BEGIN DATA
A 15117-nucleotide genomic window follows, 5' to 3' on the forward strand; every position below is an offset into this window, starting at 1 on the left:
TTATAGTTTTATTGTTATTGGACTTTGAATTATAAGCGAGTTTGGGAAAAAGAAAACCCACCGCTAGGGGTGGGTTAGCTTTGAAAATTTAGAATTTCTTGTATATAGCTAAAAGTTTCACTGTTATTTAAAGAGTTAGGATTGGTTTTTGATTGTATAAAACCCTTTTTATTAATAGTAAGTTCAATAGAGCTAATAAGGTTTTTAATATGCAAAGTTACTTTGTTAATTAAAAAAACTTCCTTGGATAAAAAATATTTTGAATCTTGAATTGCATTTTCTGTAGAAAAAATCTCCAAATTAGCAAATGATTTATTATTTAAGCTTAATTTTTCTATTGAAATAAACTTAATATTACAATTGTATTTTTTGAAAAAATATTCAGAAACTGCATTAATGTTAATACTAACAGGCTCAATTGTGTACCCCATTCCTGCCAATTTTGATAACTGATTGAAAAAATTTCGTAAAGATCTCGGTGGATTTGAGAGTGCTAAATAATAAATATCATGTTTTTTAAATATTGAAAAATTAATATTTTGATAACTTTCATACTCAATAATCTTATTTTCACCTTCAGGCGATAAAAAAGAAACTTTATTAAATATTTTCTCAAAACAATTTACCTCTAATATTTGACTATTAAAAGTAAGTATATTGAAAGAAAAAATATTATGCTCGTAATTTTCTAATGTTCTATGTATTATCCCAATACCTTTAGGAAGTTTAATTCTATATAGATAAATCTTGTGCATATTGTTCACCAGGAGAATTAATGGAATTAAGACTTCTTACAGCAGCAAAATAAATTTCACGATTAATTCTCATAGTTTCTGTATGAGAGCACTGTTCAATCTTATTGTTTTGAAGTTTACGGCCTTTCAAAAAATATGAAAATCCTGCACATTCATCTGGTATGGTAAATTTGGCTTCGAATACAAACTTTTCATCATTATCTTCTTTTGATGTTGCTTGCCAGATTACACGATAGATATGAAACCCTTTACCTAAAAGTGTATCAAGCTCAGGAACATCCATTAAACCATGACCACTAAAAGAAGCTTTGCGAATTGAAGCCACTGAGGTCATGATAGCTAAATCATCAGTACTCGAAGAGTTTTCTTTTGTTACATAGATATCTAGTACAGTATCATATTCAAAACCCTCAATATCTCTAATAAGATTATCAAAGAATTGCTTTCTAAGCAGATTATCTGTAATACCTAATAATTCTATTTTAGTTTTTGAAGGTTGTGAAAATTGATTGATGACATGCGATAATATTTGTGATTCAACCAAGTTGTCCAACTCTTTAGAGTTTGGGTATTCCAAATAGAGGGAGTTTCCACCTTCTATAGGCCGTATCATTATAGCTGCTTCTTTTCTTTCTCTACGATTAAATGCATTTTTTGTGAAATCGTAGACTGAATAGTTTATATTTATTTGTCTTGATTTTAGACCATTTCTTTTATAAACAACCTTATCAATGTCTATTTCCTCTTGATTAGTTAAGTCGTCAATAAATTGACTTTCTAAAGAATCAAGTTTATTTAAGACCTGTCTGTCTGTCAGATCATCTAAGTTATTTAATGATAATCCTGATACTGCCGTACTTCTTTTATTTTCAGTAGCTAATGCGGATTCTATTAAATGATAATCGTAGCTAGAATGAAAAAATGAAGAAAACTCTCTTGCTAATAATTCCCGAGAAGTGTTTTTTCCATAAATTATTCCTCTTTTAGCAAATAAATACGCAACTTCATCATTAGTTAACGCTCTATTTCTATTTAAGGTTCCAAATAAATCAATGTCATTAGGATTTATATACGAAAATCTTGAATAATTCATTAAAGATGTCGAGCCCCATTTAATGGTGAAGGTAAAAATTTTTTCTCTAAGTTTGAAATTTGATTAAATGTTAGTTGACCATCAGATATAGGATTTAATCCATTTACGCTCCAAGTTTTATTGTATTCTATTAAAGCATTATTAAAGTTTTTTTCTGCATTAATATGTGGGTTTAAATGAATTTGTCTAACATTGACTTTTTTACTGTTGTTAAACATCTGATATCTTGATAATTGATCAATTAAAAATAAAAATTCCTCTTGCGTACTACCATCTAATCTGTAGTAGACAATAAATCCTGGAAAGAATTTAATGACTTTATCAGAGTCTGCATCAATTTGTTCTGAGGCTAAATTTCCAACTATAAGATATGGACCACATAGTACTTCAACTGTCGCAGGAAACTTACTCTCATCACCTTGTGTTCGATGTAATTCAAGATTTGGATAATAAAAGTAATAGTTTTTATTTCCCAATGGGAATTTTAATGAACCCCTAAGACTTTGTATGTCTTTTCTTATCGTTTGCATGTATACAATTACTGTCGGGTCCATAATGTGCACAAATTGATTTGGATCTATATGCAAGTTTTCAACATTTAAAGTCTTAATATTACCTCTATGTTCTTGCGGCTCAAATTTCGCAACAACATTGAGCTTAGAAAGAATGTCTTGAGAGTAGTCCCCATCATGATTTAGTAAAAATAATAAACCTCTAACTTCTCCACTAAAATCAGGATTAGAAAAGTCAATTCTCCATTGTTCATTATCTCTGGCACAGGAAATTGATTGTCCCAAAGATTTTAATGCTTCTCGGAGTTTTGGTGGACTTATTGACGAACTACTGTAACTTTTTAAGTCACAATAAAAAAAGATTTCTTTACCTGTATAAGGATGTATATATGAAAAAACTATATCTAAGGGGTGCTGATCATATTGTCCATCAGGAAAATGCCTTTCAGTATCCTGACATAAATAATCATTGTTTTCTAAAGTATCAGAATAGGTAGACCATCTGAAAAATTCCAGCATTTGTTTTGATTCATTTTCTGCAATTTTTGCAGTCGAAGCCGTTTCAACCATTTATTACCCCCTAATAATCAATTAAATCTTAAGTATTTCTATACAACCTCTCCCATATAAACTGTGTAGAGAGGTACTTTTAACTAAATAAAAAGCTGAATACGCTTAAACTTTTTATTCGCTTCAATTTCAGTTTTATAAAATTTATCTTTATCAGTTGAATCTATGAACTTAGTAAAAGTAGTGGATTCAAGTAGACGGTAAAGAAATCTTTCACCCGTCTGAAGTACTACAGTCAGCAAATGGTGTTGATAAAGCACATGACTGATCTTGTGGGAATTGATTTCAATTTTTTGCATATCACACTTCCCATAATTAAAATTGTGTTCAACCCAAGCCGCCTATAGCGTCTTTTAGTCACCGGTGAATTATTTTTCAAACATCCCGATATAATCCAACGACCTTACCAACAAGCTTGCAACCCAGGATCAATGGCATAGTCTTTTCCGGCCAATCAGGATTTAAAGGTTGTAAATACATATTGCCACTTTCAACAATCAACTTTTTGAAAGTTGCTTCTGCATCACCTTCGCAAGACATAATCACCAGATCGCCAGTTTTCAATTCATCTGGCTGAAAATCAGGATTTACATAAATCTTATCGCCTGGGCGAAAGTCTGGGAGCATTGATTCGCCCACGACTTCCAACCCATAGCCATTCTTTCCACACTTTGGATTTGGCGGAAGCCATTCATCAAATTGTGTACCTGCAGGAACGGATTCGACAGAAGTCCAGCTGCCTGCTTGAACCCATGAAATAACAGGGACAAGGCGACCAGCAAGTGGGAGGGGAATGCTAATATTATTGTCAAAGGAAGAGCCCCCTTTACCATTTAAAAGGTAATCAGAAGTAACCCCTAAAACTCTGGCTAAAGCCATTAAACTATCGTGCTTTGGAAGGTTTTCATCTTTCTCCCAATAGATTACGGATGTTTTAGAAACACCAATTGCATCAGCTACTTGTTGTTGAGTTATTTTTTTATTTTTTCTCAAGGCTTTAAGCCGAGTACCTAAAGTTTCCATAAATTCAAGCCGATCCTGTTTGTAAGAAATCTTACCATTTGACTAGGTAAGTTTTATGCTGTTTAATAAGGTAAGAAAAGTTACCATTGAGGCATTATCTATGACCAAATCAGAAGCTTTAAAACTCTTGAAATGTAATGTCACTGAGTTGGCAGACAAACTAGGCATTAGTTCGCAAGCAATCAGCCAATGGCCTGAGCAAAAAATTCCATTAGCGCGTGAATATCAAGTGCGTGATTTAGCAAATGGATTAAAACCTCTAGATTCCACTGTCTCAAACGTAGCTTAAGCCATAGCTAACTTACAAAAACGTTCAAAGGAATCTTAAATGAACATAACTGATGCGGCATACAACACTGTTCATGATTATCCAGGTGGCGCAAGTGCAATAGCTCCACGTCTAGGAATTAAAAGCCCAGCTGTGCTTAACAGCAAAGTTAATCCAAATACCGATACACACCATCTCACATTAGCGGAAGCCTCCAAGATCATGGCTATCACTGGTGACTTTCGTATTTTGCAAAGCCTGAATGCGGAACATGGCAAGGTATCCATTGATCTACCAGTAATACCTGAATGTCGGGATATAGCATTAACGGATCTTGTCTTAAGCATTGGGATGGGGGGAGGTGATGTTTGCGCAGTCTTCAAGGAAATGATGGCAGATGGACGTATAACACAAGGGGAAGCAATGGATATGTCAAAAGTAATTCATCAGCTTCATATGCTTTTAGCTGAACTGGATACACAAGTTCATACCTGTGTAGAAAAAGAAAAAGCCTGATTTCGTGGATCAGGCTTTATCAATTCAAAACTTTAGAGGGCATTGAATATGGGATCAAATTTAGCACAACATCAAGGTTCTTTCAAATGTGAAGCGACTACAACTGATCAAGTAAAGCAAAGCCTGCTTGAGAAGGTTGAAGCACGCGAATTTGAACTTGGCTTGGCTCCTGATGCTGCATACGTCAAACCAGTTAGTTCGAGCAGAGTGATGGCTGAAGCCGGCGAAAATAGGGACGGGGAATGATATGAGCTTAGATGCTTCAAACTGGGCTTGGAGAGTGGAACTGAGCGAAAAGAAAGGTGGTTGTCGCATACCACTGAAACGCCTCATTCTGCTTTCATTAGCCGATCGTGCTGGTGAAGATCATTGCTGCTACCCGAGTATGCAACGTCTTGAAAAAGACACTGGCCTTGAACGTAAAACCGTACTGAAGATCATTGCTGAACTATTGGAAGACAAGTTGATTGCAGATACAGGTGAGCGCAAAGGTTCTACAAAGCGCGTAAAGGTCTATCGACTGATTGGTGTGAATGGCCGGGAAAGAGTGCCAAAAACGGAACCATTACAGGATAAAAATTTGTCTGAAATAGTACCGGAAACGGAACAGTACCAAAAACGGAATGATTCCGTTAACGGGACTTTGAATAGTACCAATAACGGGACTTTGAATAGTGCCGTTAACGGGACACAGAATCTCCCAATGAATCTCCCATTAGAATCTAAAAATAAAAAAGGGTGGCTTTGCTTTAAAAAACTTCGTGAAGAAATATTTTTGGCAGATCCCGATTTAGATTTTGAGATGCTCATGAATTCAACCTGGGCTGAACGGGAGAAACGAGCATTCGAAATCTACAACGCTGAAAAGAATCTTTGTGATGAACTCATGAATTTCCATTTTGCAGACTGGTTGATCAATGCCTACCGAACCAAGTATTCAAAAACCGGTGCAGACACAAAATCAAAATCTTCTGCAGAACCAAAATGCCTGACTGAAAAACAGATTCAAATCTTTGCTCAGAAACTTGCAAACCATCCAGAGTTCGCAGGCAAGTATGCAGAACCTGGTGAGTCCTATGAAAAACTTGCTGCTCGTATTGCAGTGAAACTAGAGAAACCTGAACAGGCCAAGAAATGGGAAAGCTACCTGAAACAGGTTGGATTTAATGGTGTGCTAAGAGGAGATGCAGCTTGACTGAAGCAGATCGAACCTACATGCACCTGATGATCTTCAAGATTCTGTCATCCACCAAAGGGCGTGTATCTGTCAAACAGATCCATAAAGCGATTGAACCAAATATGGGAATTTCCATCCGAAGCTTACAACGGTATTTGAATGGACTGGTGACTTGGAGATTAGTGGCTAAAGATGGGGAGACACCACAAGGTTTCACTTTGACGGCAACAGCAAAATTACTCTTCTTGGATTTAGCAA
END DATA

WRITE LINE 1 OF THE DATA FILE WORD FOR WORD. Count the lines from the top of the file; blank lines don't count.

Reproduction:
A 15117-nucleotide genomic window follows, 5' to 3' on the forward strand; every position below is an offset into this window, starting at 1 on the left: